[Chimera-users] Solvent Exposure of Amino Acids HELP

Elaine Meng meng at cgl.ucsf.edu
Wed Jul 15 12:51:50 PDT 2020

Hi Narine,
No, it is the opposite: lower relSESA means less exposed, higher means more exposed.

You can see in the page that the calculation is simply normalizing the surface area (in your specific structure) by the surface area of the same residue type in a tripeptide representing the unfolded state.  If the surface area of residue is 10 in your structure and 100 in the exposed state, then relSESA is 10/100  = 0.10 exposed, same as 10% exposed (90% buried).

The normalization is just because some amino acid types are bigger than others.

I hope this helps,
Elaine C. Meng, Ph.D.                       
UCSF Chimera(X) team
Department of Pharmaceutical Chemistry
University of California, San Francisco

> On Jul 15, 2020, at 12:14 PM, Narine Vapuryan <narinevapuryan at hotmail.com> wrote:
> Hi!
> I hope this email finds you well and healthy. I have a question regarding relative solvent excluded surface area (relSESA) calculations using Chimera. I am able to calculate the relative solvent excluded surface areas of residues using the following Chimera guide: https://www.cgl.ucsf.edu/chimera/docs/UsersGuide/surfnorm.html. Although I am able to perform the calculations and get an output, I am having trouble understanding those values. I would have expected lower relSESA values to mean more residue exposure to solvent (surface residues), and high relSESA to mean less residue exposure to solvent (buried residues). Is my interpretation incorrect? Are lower relSESA values are to be interpreted as lower exposure to solvent (buried residues) and higher relSESA values as more exposed to the solvent (surface residues)?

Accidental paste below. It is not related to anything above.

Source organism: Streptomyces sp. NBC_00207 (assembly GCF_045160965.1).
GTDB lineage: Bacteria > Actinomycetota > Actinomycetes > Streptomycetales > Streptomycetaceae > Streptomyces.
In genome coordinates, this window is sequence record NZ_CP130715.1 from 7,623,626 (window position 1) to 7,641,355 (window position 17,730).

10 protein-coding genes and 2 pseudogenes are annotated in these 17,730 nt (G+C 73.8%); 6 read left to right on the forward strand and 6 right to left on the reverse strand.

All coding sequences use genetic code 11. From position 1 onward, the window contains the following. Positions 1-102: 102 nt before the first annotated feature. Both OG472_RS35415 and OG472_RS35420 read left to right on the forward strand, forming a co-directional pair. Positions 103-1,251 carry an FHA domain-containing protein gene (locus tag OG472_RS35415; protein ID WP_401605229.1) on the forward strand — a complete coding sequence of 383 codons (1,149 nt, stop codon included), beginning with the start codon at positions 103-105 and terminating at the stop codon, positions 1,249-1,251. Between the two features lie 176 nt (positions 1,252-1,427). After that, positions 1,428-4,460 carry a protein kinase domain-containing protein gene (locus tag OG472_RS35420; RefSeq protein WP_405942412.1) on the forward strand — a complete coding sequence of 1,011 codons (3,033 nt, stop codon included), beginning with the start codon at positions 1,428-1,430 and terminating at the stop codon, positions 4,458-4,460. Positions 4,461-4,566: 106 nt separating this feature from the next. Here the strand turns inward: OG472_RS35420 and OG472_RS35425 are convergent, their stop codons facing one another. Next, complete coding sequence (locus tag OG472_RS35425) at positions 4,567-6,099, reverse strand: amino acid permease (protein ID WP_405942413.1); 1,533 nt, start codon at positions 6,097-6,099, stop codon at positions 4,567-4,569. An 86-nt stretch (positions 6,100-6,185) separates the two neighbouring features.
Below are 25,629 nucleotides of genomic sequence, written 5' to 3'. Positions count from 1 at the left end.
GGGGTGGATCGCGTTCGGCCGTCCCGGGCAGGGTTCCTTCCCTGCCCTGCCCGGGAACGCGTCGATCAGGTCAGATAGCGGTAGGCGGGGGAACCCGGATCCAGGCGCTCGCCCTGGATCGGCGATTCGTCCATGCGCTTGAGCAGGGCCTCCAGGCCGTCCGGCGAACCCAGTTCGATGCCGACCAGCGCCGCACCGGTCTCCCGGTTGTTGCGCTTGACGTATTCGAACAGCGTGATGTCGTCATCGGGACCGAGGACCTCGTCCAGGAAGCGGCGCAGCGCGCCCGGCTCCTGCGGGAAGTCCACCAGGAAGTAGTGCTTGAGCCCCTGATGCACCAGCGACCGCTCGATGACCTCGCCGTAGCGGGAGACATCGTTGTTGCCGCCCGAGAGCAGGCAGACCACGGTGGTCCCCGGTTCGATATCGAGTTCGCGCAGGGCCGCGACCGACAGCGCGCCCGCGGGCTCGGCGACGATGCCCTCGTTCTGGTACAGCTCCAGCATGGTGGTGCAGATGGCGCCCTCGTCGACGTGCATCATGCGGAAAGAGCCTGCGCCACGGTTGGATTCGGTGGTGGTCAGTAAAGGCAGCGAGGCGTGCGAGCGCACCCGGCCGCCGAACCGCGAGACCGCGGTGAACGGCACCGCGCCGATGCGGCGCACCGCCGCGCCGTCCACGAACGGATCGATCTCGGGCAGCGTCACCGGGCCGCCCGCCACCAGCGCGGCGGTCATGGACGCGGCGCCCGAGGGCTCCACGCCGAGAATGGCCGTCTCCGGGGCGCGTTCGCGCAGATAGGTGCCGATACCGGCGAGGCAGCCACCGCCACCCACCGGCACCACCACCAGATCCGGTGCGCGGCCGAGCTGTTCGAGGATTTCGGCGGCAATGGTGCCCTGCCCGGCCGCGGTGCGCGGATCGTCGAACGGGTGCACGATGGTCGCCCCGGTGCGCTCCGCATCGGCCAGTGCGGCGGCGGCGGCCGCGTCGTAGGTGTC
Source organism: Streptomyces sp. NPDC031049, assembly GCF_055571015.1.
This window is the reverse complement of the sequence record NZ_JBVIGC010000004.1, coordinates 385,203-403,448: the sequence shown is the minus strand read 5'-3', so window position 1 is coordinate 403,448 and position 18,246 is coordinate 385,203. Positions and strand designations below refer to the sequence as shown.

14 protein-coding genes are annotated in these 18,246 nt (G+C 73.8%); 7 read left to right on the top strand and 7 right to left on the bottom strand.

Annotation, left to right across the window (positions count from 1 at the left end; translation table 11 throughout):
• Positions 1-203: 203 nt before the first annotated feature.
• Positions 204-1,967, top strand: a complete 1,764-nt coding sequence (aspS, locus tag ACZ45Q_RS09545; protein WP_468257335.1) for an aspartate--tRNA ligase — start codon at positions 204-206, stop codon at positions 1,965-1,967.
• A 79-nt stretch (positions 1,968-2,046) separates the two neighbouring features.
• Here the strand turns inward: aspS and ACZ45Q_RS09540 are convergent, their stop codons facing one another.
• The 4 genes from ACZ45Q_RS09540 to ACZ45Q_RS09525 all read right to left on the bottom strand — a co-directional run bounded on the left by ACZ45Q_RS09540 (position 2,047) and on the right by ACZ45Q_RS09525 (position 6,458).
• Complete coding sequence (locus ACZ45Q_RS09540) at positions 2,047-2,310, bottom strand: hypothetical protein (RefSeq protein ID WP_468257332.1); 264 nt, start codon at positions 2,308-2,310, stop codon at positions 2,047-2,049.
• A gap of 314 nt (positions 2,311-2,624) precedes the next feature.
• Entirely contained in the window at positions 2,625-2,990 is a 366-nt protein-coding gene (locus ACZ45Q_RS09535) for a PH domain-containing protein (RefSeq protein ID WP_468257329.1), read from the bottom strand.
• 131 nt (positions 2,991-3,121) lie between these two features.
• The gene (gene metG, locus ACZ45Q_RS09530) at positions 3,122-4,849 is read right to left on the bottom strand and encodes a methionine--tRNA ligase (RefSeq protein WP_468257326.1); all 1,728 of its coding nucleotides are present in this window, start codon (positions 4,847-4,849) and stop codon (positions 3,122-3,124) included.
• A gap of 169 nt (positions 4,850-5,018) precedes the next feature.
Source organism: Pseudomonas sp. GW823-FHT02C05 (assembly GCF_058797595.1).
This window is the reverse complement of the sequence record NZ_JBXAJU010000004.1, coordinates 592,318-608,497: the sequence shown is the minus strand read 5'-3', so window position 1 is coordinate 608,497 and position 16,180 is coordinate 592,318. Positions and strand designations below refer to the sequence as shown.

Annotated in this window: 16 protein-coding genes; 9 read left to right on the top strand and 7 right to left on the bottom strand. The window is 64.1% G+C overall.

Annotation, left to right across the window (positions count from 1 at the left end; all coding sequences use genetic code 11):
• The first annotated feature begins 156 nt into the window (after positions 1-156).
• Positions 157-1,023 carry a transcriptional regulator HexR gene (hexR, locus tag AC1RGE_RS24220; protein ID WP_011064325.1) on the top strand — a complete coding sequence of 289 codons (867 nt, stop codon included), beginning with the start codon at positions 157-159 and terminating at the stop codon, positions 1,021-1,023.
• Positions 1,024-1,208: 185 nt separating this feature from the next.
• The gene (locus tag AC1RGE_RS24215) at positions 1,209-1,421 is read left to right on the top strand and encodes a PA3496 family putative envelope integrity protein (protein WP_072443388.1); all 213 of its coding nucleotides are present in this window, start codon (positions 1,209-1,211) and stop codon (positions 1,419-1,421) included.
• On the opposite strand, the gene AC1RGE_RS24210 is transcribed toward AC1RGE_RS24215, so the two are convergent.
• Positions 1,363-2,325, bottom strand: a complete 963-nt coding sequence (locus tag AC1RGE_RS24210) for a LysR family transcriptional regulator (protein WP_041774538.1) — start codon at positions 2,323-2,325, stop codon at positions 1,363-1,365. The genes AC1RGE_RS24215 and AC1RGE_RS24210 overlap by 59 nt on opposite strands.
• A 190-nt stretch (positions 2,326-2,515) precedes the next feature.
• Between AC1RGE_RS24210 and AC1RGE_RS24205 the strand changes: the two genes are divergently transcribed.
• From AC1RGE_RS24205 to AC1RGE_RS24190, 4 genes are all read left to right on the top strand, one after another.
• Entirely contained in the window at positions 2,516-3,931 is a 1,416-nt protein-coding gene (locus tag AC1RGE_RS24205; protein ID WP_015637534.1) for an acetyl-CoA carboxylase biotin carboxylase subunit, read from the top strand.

> I would really appreciate any help or insight on this matter considering that I have been trying to figure this out for the past week. Please feel free to reach out to me if you need clarification on my question.
> Best,
> Narine 

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